Formerly a ballroom, this building has been home to fun dance parties since 1913. Even if aging (but agile) patrons, hipsters, tourists, and hipsters make it feel more contemporary, the venue hasn’t changed much since the 1920s, with its old-school vibe and primarily jazz, swing, and soul tunes. 

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This grand old building houses two main floors, including the Mirror Room, the grandest of the two upstairs, and a charming front terrace where visitors can grab a slice of pizza before entering the battle.


As a circus and vaudeville theatre in the 19th century, this hallowed establishment has a long and distinguished history. With a large interior and a large repertoire, it ranks among the largest and most modern theaters in the area. Additionally to West End and Broadway shows, the theater features children’s shows, ballets, and a weekly Quatsch Comedy Club, which takes place in the lower level. (The English-language version is held on Wednesday.)


The golden-hued, tent-shaped building designed by Hans Scharoun is home to the world-renowned Berliner Philharmoniker as well as one of the most important classical venues in Europe. Constructed to be as acoustically perfect as possible, it pioneered the ‘vineyard-style’ seating that can now be found around the world. 

The repertoire ranges from large visiting orchestras to more intimate ensembles and quartets, who sometimes also perform in the chamber music hall. The venue offers free lunchtime concerts and an innovative online Digital Concert Hall if you can’t get tickets.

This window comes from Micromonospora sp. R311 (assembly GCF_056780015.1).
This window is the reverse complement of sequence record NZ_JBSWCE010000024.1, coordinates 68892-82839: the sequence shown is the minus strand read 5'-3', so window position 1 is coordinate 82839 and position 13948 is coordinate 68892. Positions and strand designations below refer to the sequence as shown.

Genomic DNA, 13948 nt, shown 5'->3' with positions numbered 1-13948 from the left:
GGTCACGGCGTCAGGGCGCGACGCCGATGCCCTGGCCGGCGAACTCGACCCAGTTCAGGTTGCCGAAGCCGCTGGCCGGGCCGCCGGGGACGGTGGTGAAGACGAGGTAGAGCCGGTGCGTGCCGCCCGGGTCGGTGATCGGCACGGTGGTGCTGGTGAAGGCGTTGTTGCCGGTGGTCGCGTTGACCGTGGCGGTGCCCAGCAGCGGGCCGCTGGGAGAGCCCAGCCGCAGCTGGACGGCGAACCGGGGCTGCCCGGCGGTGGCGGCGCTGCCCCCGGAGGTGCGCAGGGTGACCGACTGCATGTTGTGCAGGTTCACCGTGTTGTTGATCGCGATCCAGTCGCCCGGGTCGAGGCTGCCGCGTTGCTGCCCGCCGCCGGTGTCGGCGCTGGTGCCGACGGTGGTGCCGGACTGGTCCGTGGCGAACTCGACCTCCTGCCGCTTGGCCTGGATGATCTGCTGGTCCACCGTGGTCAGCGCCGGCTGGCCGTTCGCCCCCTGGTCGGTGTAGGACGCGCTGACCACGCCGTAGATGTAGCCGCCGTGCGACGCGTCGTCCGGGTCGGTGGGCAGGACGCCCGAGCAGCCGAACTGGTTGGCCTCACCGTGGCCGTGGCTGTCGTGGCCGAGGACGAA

B flat

Founded by a trio of musician and actor friends in the mid-1990s, B flat is Mitchell’s only jazz venue. Each night, it hosts a variety of music events, usually local bands during the week and international acts at weekends. 

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The Wednesday jam session is a popular weekly event (free entry), but the atmosphere is usually lively and friendly most evenings. This basement bar offers reasonably priced drinks (no food) and a comfortable environment with comfortable furnishings.


One of the world’s most prestigious classical concert halls, situated on the sophisticated Gendarmenmarkt. In neoclassical style, it hosts its orchestra (Konzerthausorchester, chief conductor Christoph Eschenbach) within the building’s reconstructed façade. 

Moreover, it has three concert halls: the Kleiner Saal for chamber orchestras or small groups, the Werner-Otto-Saal for family programs or contemporary music, and the Grosse Saal for large orchestras. You can expect to hear everything from symphonic compositions to contemporary classical music. Espresso Concerts, which showcase up-and-coming talent every Wednesday, are popular.


Finally, we have Tausend. It’s one of the city’s few dressy, upmarket clubs. There is a dapper crowd attracted to the swanky interior with the tunnel-like design, decorated at one end with a huge doughnut-shaped light. 

Its music is in a slightly more commercial vein than you’d expect in Berlin, featuring disco, house, and more contemporary genres. Its drinks are as sophisticated as you’d expect, including some with a Japanese flair like the Oscaland (sake with basil syrup and jasmine tea). Reservations are required for the club’s high-end Latin-Asian fusion restaurant, Cantina.